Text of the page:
#5




Driving headphones from amplifier speaker terminals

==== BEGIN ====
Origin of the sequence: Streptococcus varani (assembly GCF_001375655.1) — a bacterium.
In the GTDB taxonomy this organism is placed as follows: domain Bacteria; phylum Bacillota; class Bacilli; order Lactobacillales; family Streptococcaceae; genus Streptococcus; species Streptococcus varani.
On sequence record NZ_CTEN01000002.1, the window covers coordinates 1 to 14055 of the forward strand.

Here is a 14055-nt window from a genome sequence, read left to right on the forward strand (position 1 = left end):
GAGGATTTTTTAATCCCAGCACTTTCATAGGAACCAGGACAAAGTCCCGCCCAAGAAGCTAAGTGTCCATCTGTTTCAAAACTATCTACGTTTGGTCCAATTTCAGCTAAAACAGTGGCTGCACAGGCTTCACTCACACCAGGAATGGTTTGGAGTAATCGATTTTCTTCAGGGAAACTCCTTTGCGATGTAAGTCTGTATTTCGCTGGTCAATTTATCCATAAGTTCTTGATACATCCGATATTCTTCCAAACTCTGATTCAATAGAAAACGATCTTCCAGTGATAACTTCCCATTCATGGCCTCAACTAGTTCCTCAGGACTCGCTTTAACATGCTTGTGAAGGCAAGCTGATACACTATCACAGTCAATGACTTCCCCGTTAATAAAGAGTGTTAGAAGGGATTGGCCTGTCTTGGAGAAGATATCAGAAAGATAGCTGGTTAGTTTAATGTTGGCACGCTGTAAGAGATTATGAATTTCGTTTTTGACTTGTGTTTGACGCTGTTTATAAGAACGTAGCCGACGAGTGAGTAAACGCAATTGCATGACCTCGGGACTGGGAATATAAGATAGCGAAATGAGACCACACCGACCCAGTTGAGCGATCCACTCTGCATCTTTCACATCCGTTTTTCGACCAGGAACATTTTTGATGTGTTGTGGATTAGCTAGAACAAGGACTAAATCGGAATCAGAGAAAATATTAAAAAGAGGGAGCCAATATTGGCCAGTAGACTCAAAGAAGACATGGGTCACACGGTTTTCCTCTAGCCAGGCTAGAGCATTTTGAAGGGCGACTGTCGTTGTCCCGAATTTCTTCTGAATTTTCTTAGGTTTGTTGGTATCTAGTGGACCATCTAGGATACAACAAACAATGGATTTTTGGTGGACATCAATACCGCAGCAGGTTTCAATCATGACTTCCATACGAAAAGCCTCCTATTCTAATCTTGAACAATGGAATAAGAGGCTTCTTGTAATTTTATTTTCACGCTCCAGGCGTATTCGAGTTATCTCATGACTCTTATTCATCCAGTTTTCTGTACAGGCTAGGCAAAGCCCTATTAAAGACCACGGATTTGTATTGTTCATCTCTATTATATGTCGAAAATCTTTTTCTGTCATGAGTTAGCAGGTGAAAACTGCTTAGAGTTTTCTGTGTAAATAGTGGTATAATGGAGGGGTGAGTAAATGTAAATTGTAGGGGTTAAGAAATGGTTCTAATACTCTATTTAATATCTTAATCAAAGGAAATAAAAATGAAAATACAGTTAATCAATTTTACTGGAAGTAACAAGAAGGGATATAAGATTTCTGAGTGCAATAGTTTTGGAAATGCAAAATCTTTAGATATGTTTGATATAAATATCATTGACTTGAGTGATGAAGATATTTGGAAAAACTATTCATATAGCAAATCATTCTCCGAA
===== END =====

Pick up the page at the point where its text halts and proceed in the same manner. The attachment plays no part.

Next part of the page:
"John Richards" > wrote in message news > I would like to drive Sennheiser HD 580 headphone from the speaker terminals > of a 120 watt amp. The headphones have a nominal impedance of 300 ohms, > power handling of .2 watts and sensitivity is 97dB (at 1 mW?). My intention > is to wire resistors in series across the outputs of the amp to limit the > voltage to the headphones thereby assuring that the headphones will not be > over driven and the volume control will operate in a reasonable range. > > The output voltage of the amp should be about 31 volts (120 W into 8 ohms). 120W is probably an RMS value. This is the amount of power that the amplifier is able to put out continously. The actual power that the amplifier puts out with a speaker load is usually far less, perhaps only a watt or so. I think that you are making this too complicated. Here is what I would do: go to radio shack and get an audio taper (i.e. logrithmic) potentiomiter and put it in SERIES with the headphones. Turn the volume all the way down on both the pot and the amp and then adjust both until you get the level you want. The pot should let you adjust the volume over a usable range. Just be careful! You might also try adding a current limiting resistor, say, starting with 10k ohms, in serise with the pot just to be safe when you first try this. Maybe you could try this first with a $2 pair of head phones and then use your Sennheisers. > If I wire 4 10 ohm, 10 watt resistors in series for a load of 40 ohms across > the speaker terminals, the total output power of the amp would be about 24 > watts into 40 ohms and should be low enough for the 4 10 watt resistors (40 > watts) to dissipate the power and would provide about 6 volts across each > resistor. Connecting the headphones across one of the resistors would > provide a maximum of about 6 volts to drive the headphones. This > configuration would result in a maximum power of about 120 mW (6 volts into > 300 ohms) which should be plenty of power without the likelihood of > destroying the headphones. The reason I chose 4 10 ohm resistors is that > this value and power rating is easy to find and cheap (Radio Shack). I > could have used 4 2 ohm resistors to provide an 8 ohm load for the amp but > the power rating of each resistor would have to be at least 30 watts > (preferably 40 or 50) which would probably be expensive and require heat > sinks. I'm assuming that the amp will perform as well into 40 ohms (or any > load as long as the power output is adequate  how about 1 watt into 1 > kohm?) as it will into 8 ohms (?). > > I know this project is trivial to most of the people on this group but I > would just like some confirmation that my plan is reasonable. > > Thanks > John > >